COVID-19 Distancing

Social Distancing at Spanish Banks
“We can chat from cars!”

We are social animals.  A range of cultural and social institutions, as well as businesses have been organized around this premise.  COVID 19 strikes.  The World Health Organization responds with 5 basic rules for us to follow.

Do the Five by WHO
5 things to prevent the spread of Covid19 #DoThe5 #Covid19

The first two imperatives are under our direct control on a regular basis and have been implemented to varying degrees over the course of the last several years.  Kids in public school are familiar with repetitive reminders to wash their hands and the mantra – “Cough into your elbow, away from people”.  The success in NOT touching the face depends  largely on how successful people have been in conquering the habit of nose picking.  Unfortunately the adult nose picker driving a car demonstrates this is an ingrained habit in as many adults as children.  To obliterate this habit could be the one upside of the global pandemic.

People have clearly taken the recommendation to stay home if they are sick.  I have heard a few sneezes but none of the coughing that is usually quite apparent at this time of year.  The last time I heard someone coughing in a public place was at a yoga class before Prime Minister Trudeau appeared on television and the level of concern and vigilance increased exponentially.  The obviously sick person had a big box of kleenex on her mat and evoked a fair amount of angst in the group.  I’m not certain if she returned to class while sick but it was enough to have me to take an extended break from yoga class and for the studio to close their doors within days.  I have heard the occasional sneeze escape in a grocery store or outdoors, followed by a plethora of apologies or explanations of allergies.  Sick people are self isolating due to the directive or reaction of the general public.

Maintaining a distance of at least one metre between people is the most challenging of the directives to implement.  Even though many people are trying, habit is again the culprit.  The hand goes out to shake.  The hug to say thanks.  The high five to recognize.  Fortunately Star Trek has given us the “Vulcan handshake” along with the very appropriate “live long and prosper tagline.  For long time trekkies, it also is guaranteed to evoke a smile.  Better to avoid  the physical proximity of the elbow or toe tap.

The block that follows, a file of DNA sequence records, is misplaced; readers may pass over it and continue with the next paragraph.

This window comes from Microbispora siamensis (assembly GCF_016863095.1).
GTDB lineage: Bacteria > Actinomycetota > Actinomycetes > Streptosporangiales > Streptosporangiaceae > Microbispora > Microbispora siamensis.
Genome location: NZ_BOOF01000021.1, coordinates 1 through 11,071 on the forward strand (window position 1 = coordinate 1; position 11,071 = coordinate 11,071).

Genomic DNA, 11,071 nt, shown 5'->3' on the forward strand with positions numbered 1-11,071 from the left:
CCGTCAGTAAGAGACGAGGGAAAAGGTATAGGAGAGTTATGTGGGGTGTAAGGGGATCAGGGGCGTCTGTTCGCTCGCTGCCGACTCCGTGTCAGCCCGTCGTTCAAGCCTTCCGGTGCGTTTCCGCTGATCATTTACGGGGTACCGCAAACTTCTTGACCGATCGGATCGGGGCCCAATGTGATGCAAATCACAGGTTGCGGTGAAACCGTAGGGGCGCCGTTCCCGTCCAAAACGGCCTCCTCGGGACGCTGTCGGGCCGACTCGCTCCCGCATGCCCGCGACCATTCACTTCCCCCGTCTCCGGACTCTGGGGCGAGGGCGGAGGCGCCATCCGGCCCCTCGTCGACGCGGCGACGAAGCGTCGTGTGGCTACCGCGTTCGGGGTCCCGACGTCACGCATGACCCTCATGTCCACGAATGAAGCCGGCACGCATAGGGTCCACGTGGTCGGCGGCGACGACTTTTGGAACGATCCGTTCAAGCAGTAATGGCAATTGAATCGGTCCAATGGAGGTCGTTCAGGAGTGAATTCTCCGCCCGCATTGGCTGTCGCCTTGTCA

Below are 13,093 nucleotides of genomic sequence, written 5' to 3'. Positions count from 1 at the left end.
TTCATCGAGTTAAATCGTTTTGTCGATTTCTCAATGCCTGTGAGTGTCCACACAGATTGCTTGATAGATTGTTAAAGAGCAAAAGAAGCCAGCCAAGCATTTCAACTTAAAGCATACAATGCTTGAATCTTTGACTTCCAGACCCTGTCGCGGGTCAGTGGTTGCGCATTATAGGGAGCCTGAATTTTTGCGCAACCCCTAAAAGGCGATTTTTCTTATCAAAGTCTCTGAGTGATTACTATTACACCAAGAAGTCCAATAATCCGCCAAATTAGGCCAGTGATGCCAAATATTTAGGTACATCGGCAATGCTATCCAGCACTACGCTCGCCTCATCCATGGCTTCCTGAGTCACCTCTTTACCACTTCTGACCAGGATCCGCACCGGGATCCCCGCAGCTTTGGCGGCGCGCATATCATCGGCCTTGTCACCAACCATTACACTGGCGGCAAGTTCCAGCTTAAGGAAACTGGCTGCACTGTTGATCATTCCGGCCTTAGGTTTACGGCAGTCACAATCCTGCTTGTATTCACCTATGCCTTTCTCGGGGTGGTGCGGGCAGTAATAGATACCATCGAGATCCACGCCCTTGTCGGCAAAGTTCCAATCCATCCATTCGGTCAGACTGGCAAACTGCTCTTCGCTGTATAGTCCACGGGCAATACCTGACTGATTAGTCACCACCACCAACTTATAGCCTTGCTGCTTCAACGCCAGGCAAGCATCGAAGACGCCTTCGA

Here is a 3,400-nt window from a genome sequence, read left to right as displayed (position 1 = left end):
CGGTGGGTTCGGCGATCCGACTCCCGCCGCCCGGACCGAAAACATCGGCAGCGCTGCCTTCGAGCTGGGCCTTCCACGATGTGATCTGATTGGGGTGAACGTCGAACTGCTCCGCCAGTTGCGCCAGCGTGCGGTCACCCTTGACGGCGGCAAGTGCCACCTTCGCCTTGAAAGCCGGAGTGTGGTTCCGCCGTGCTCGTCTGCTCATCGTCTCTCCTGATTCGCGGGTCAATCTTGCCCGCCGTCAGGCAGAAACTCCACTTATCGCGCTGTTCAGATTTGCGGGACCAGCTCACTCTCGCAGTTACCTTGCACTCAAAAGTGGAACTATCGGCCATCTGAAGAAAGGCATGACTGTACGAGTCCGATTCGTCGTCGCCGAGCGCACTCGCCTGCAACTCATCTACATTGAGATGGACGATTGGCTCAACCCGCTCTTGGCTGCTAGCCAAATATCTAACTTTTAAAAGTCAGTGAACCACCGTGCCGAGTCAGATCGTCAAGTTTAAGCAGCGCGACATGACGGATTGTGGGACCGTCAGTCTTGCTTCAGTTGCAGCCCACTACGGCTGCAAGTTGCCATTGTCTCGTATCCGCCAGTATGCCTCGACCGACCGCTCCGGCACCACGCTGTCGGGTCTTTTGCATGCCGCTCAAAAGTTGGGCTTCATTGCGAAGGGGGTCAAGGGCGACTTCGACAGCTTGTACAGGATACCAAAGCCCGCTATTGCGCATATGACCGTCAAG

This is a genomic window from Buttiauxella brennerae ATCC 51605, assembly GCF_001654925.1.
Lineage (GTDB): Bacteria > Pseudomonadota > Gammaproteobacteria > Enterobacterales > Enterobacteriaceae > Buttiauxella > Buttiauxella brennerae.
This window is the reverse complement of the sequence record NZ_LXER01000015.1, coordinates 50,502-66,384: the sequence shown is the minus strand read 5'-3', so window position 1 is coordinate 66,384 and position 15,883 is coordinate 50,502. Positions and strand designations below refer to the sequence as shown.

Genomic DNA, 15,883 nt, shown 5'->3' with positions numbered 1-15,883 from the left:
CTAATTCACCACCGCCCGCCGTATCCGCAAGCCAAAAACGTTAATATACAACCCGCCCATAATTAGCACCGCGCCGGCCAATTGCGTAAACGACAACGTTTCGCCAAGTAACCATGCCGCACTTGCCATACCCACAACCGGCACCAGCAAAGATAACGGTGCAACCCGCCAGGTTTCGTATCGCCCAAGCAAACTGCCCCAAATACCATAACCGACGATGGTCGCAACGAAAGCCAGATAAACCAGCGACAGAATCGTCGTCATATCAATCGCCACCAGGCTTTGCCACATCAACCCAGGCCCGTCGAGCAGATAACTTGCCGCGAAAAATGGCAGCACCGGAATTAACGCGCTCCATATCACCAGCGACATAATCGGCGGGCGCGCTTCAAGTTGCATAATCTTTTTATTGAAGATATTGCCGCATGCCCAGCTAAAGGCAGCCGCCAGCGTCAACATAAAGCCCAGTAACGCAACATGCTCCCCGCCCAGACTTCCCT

The direction to stay at home to prevent the spread of COVID-19 has met with good timing with the two week Spring break in British Columbia.  Yet, the wild card has been the Vancouver sunshine.  As every Vancouverite understands, sunshine screams, “Get outdoors now”.  Life in a temperate rainforest has taught us that rain is often just around the corner.  A pause in quickly getting outside to relish the sun is perceived as a lost opportunity.  Certainly by me.  What better place to socially distance than to be in the great outdoors?  This is the case in many places.  NOT in city parks of Italy or Lower Mainland of Vancouver where scenic parks are magnets for people to convene.

Living in Kitsilano, the most beautiful and accessible places to head are the beaches, parks, bike/ walking routes west from Kits Beach to Spanish Banks and east around Granville Island and the Stanley Park seawall.  As the week of stay at home lockdown has been self inflicted to prevent the spread of COVID-19, all these scenic places and routes have become much busier and hundreds of people are congregating to have a coffee, chat and watch the children play at the beach and in the parks.   Apparently this is also the case at Rocky Point Park in Port Moody and the White Rock boardwalk.

Social Distancing is possible.

There are some valiant efforts to establish the  recommended 1 -2 metre distance between people.   Many people have jumped on their bikes to do this.  In too many cases they are too difficult for some to sustain or not taken seriously.  Certainly that has been the case on the playgrounds.  Yesterday there were some new signs reminding people to maintain a 1-2 metre distance at Kits Beach but the sheer quantity of people made that difficult in high traffic areas.  My husband wanted to go for a walk, rather than a bike ride and we were unable to consistently maintain the recommended barrier when passing people at Kits Beach or along the Granville Island walking route.   What healthy people do not understand in their risk as carriers.  Clearly on the beach and in the parks, there are also some people who believe their own physical health will protect them.   They don’t understand their role in exponential numbers of other people getting sick and the implications of the stress on the elderly, the vulnerable, medical system and the economy until we emerge out of flu season.